The Pacific Ocean has been a planetary air conditioner for the past two decades, but the relief may soon end, a new study finds.
The Pacific and Atlantic oceans undergo decades-long natural oscillations that alter their sea surface temperatures. These natural cycles flip-flop between cooler and warmer phases. Over the past 130 years, the tempo of global warming has revved up or slowed down in tune with changing ocean temperatures, researchers reported today (Feb. 26) in the journal Science.
For instance, cool temperatures in the northern Atlantic Ocean slowed global warming in the early 20th century, the study found. But since the 1950s, aerosol pollution and greenhouse gases have overwhelmed the natural signal, the researchers said.
The Pacific Ocean wielded its mighty influence starting in 1998, when it interrupted the rapid climb of global temperatures, the study reported.
"The Pacific Ocean appears to be driving the slowdown in warming over the past 15 years," said lead study author Byron Steinman, a climate scientist at the University of Minnesota-Duluth.
The period since 1998 is often called a global warming pause or global warming hiatus, because the planet's thermometer slowed its steady climb. However, it's more accurate to call the intervening years a global warming slowdown. Temperatures never stopped rising, and the 10 hottest years ever recorded have all happened since 1998. And though global surface temperatures have plateaued, the oceans are still warming — studies have found the "missing" heat is going into deeper layers of the sea. [6 Unexpected Effects of Climate Change]
The slowdown coincides with a remarkable trend toward cooler temperatures across much of the Pacific Ocean, the researchers said. "This is the largest natural excursion we see in the record," said study co-author Michael Mann, a climate scientist at Pennsylvania State University.
The natural oscillations underlying the 17-year slowdown include the Pacific Multidecadal Oscillation (PMO) and the shorter El Niño cycle, the researchers said. The newly coined PMO is a longer version of the more familiar Pacific Decadal Oscillation, the researchers said. The PMO flips every 50 to 70 years, while the Pacific Decadal Oscillation is on a 16- to 20-year cycle, according to the study.
The El Niño cycle tends to produce more El Niños (warm) or La Niñas (cool) on a 20-year rhythm. During an El Niño year, the ocean releases heat, triggering a spike in global surface temperatures. Since 1998, when the slowdown started, there have been more La Niña years than El Niño years.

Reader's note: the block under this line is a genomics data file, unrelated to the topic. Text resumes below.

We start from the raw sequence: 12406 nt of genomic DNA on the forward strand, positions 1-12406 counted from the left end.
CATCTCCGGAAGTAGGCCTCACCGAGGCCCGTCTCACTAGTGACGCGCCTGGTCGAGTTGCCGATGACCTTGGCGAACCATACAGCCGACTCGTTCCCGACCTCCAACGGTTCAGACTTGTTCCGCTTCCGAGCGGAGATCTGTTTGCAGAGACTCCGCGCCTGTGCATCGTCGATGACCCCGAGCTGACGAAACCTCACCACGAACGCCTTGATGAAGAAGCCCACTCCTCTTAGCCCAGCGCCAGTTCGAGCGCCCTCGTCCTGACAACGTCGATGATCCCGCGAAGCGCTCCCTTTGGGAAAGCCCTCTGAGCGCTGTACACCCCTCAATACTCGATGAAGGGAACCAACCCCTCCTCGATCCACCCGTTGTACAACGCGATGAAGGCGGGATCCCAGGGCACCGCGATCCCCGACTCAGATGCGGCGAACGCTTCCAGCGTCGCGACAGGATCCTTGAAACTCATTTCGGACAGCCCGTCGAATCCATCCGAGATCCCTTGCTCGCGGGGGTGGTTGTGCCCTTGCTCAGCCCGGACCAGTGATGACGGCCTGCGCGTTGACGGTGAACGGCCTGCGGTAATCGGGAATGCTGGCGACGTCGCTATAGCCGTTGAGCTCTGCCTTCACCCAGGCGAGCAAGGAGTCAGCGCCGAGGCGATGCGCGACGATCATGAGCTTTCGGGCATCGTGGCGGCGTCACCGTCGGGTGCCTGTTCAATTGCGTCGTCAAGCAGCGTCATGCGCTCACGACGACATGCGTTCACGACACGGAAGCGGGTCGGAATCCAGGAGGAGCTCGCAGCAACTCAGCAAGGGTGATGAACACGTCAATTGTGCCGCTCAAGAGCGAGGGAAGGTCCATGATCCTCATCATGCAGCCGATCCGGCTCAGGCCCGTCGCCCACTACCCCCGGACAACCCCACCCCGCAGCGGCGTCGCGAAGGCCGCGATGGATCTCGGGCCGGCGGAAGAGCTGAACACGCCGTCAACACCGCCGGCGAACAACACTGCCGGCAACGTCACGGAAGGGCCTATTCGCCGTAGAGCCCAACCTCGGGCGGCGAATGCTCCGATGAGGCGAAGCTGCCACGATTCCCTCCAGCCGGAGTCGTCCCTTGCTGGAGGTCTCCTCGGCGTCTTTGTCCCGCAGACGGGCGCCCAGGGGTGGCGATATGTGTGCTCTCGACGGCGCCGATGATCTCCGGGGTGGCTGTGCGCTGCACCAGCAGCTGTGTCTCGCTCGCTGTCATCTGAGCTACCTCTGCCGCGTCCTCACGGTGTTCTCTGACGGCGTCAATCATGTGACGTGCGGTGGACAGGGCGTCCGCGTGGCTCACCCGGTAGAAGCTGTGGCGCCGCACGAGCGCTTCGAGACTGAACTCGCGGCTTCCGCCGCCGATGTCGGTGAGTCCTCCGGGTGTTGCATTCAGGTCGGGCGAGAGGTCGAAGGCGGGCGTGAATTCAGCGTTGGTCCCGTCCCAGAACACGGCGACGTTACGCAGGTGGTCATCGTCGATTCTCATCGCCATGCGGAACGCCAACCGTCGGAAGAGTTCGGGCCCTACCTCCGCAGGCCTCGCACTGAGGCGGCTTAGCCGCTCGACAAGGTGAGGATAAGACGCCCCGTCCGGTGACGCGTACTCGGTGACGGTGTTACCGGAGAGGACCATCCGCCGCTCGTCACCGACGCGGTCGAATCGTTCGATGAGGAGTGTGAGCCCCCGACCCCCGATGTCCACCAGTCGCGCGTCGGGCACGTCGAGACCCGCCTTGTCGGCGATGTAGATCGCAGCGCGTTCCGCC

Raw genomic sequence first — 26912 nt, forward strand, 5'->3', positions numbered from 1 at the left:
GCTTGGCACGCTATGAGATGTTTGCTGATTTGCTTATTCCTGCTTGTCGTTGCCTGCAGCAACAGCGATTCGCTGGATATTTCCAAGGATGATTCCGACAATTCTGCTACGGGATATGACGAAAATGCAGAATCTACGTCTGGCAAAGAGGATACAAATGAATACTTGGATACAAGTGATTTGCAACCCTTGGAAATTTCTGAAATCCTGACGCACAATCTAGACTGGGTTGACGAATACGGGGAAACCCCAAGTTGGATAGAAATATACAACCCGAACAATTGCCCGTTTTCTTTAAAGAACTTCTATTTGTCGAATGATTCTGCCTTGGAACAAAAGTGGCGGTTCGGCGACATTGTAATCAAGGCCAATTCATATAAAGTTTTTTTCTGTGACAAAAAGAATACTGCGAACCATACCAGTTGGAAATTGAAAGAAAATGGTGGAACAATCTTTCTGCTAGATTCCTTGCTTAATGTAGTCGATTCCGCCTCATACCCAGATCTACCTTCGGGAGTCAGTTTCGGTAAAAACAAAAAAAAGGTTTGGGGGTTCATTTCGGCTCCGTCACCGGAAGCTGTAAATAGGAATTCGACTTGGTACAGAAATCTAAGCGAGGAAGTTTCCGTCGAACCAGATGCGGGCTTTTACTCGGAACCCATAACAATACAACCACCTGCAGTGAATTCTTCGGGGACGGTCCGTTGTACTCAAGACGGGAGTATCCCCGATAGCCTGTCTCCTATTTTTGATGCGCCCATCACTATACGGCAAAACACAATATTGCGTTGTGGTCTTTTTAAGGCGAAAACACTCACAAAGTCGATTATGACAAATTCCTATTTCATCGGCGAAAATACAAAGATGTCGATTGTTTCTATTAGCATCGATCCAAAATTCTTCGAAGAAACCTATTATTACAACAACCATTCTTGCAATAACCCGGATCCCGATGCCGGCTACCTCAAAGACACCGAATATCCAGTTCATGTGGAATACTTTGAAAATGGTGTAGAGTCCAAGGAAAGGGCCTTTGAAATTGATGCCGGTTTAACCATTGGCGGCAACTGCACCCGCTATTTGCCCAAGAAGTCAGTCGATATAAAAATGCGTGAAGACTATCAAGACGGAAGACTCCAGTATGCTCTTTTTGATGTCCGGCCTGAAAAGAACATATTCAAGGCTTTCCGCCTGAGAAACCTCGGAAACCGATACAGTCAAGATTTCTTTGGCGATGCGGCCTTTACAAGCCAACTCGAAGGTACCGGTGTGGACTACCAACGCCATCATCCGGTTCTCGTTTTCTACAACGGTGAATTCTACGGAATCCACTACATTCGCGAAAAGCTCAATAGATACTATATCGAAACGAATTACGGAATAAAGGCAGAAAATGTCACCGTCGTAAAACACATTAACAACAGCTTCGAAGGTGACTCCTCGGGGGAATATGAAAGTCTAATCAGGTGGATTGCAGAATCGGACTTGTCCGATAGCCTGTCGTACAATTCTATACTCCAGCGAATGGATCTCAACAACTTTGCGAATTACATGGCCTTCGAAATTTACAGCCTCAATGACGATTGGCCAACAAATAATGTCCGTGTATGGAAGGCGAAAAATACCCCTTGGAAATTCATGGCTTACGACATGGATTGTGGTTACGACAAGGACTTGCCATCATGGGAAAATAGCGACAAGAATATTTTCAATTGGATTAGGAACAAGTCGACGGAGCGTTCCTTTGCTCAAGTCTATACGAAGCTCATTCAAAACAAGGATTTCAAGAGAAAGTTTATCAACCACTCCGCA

Moving on up
Historical patterns suggest the cycles will flip back toward warm in the next few decades, the study predicts. Instead of dragging down global temperatures, the Pacific will turbo-boost global warming.
"We are in a turning point right now, and the slowdown will presumably reverse in the decades ahead," Mann said. "When we do, we may see warming even faster than what the models are predicting."
However, the temperature changes triggered by the oceans only account for about 0.03 degrees Fahrenheit (0.15 degrees Celsius) of the ups and downs in global temperatures, the researchers reported. The warming due to human activities, such as greenhouse gas emissions, swamps this natural signal, said Michael England, a professor at the University of New South Wales in Australia who was not involved in the study. The planet's thermometer has steadily climbed by 1.4 F (0.8 C) since 1880. Global temperatures may rise another 4 to 7 F (2 to 4 C) by 2100.
"This study does support work that points to the Pacific as a primary driver of decadal variability," England said.
Steinman, Mann and co-author Sonya Miller, also of Penn State, tested the influence of decadal oscillations on global temperatures with state-of-the-art climate models. The team drew on 150 computer models from research centers around the world, and compared their results to historical observations since 1854. The simulations were averaged together to remove the influence of external factors such as pollution, volcanic eruptions and the sun's 11-year cycle.
The new findings highlight potential shortcomings in current climate models, which have not captured the natural variations that contributed to the global warming slowdown, said Ryan Sriver, an atmospheric scientist at the University of Illinois at Urbana-Champaign who was not involved in the study.